Since the same number of strings, knots, sections, and windings, are replicated on all 4 corners of the Talis, therefore to calculate the total number multiply by 4 to get 62 x 4 = 248, which this corresponds perfectly with the 248 positive commandments, the 248 limbs in the body, the 248 of words of the congregation’s recital of the Shma, the gematria 248 of the name of our patriarch אברהם, Avrohom, and so much more.

    (To be continued.)

  7. By understanding the process of making the strings for Tzitzis another hint to all 613 Mitzvos, the sum of the 248 positive commandments plus the 365 negative commandments, can also be identified.

    The threads that are used for making the strings of Tzitzis have to be twisted together to form thicker strings. This process, called Shezirah, twisting, requires combining a minimum of two threads twisted together to form the strings, and what is considered the optimal custom is to make Tzitzis strings that are Kaful Shemonah, composed of 8 threads twisted together.

    It comes out that if one wants to be more specific there are not just 8 strings per corner of the Talis, but more fully and optimally there are 8 x 8 = 64 threads on each corner of the garment. (The 4 x 8 = 32 strings for the entire garment therefore are composed of 64 x 4 = 256 threads.)

    Similarly with regard to the windings that are made around the sections between the knots. Previously it was explained that there are 39 windings, however additionally there is a tradition to tighten these windings by making loops around them. According to a Sefardic custom a loop is made after each of the 39 winding, producing a protrusion that appears like a spine that helps hold the windings tightly together. It comes out then that the total for the number of windings plus the number of loops is 39 + 39 = 78.

    According to the Arizal and others the custom is not to make a loop for each winding, but rather one loop for every 3 windings, for a total of 13 loops around the 39 windings. However even according to this custom it is possible to say that within each group of 3 windings looped together the order of each winding within its loop can be seen as a special quality, i.e., each winding is either the first, second or third of its looped set, and therefore not only can we identify each winding as an element for itself, but we may also identify its position within its threefold loop as another independent element. This is even more evident since the loops are ideally made in a way such that they line up on one side of the Tzitzis like a spine, so that when looking at the windings from one side just the 39 windings are visible, while when looking at the Tzitzis from the other side, the side with the spine, what is observed is the 13 loops with 3 wrappings in each one.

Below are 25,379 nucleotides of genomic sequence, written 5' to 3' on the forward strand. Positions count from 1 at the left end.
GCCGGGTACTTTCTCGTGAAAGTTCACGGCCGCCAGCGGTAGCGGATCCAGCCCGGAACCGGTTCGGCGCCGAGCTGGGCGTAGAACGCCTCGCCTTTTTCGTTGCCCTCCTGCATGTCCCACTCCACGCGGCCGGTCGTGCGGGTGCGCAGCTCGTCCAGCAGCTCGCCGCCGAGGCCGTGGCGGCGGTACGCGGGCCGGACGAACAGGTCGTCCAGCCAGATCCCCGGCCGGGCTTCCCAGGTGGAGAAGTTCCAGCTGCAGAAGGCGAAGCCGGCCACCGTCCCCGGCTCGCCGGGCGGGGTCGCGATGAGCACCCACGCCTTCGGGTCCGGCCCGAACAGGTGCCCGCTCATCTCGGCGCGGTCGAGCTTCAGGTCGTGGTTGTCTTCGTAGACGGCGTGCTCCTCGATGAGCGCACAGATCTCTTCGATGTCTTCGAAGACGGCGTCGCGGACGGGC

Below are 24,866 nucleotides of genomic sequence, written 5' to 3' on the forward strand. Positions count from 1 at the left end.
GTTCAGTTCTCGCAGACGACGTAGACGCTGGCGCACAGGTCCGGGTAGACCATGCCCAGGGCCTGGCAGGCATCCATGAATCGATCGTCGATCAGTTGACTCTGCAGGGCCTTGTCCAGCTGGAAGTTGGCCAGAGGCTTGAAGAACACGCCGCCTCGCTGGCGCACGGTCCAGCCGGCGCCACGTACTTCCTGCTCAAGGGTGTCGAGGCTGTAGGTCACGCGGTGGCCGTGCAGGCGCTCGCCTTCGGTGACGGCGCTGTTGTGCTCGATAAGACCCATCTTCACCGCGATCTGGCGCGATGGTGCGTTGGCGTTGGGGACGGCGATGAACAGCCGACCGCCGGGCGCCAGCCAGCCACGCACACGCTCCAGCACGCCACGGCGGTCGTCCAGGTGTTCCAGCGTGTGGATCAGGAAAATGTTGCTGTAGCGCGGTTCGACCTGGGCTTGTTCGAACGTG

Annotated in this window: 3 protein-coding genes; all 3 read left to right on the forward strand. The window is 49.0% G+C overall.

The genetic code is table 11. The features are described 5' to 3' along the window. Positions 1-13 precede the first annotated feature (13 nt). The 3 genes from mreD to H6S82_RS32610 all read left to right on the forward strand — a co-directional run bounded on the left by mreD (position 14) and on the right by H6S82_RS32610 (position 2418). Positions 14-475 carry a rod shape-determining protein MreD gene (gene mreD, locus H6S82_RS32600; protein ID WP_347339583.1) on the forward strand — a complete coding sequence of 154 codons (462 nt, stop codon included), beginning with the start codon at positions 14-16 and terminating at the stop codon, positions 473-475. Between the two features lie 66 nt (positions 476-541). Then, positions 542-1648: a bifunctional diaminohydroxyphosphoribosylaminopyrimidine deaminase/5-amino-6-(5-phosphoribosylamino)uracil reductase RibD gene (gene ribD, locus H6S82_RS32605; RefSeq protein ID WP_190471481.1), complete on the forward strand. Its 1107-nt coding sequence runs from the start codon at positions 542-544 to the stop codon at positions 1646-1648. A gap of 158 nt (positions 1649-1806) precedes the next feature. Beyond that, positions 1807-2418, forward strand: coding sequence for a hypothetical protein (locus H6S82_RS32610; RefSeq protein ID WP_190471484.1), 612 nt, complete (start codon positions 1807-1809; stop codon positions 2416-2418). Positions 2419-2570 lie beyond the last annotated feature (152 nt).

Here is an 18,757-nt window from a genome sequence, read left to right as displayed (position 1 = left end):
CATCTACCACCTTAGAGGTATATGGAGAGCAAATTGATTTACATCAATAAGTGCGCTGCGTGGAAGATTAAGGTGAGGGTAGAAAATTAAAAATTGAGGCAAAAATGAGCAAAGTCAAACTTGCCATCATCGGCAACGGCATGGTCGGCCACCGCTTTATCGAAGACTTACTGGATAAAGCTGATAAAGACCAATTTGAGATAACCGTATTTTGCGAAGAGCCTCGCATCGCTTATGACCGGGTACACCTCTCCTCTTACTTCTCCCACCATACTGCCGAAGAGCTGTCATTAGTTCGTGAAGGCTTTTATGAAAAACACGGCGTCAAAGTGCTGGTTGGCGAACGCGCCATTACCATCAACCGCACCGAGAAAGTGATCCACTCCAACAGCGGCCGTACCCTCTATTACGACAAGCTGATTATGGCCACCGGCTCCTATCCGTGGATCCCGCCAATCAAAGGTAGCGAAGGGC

[Sometimes this is even more pronounced due to there being 7, 8, 11, and 13 windings for the four sections between the five double knots, and these numbers are not divisible by 3. Therefore for example the 3rd of the 13 loops has to be divided up such that the first of its three windings is located at the end of the first section, between double knots one and two, while the remaining two windings for this loop are located at the beginning of the second section, between double knots two and three. Similarly the 9th of the 13 loops has its first two windings at the end of the third section, between double knots three and four, while its third winding is at the beginning of the fourth section, between double knots four and five.]

    It comes out then that even according to the Arizal custom we may also identify as individual elements not just the 39 windings themselves, but also the number of positions these windings take within each loop. Therefore the total number of these winding elements can be viewed as summing to 39 + (13 x 3) = 78.

    [The number 78 is also significant for various other reasons as well, and it is featured in Ezra’s next post, The Final Sequence, as the 7th and final number in that sequence.]

    Now for the Sefardic custom combine all the individual threads, windings, and loops, 64 + 39 + 39 = 142. For the Arizal custom combine all the individual threads, windings and windings as subdivided by the loops, 64 + 39 + (13 x 3) = 142. Then add the number of individual knots, of which there are 10, to get 142 + 10 = 152. Then add 1 for the root section of the string where there are no windings, i.e., the section between the corner of the Talis and the first knot, to get 152 + 1 = 153. Then multiply by 4 because all of these elements are replicated on all 4 corners, to get 153 x 4 = 612. Then add 1 for the Talis garment itself, 612 + 1 = 613, and thus there is a direct one-to-one relationship between the elements of the Talis and Tzitzis to the 613 Mitzvos of the Torah.

    Of course there are other kosher methods that are also used for tying Tzitzis, especially when kosher blue dye is available for the Techeiles, and surely there are deep intentions and mystical secrets in all of them. The goal here however is just to give a taste of what wonders can be found if one only tries.

    (To be continued.)

  8. Correction:

    Previously I wrote above on June 22, 2018 at 5:41 pm:

    “It is noteworthy that the Divine Name Shadai occurs 9 times in the Torah, 4 times in Nevi’im, and 35 times in Kesuvim (2 times in Ruth, 2 times in Psalms and 31 times in Job), for a total of 9 + 4 + 35 = 48 times. These 48 Scriptural occurrences of the Name Shadai also correspond to the first paragraph of Shma with its 48 words.

    “In the Torah, in addition to the 9 times the Name Shadai is written, there is also another 5 times that the name of the leader of the tribe of Reuben, Elitzur son of Shda’or, is mentioned, and the Name Shadai may be part of his father’s name שדיאור,Shda’or, meaning “Shadai is Light.”

    “There is also 1 possibly related word שדין, Shadon (Job 19:29), with an additional final letter Nun, that is written with a letter Yud but read as with a letter Vov, that may also be related to the Name Shadai.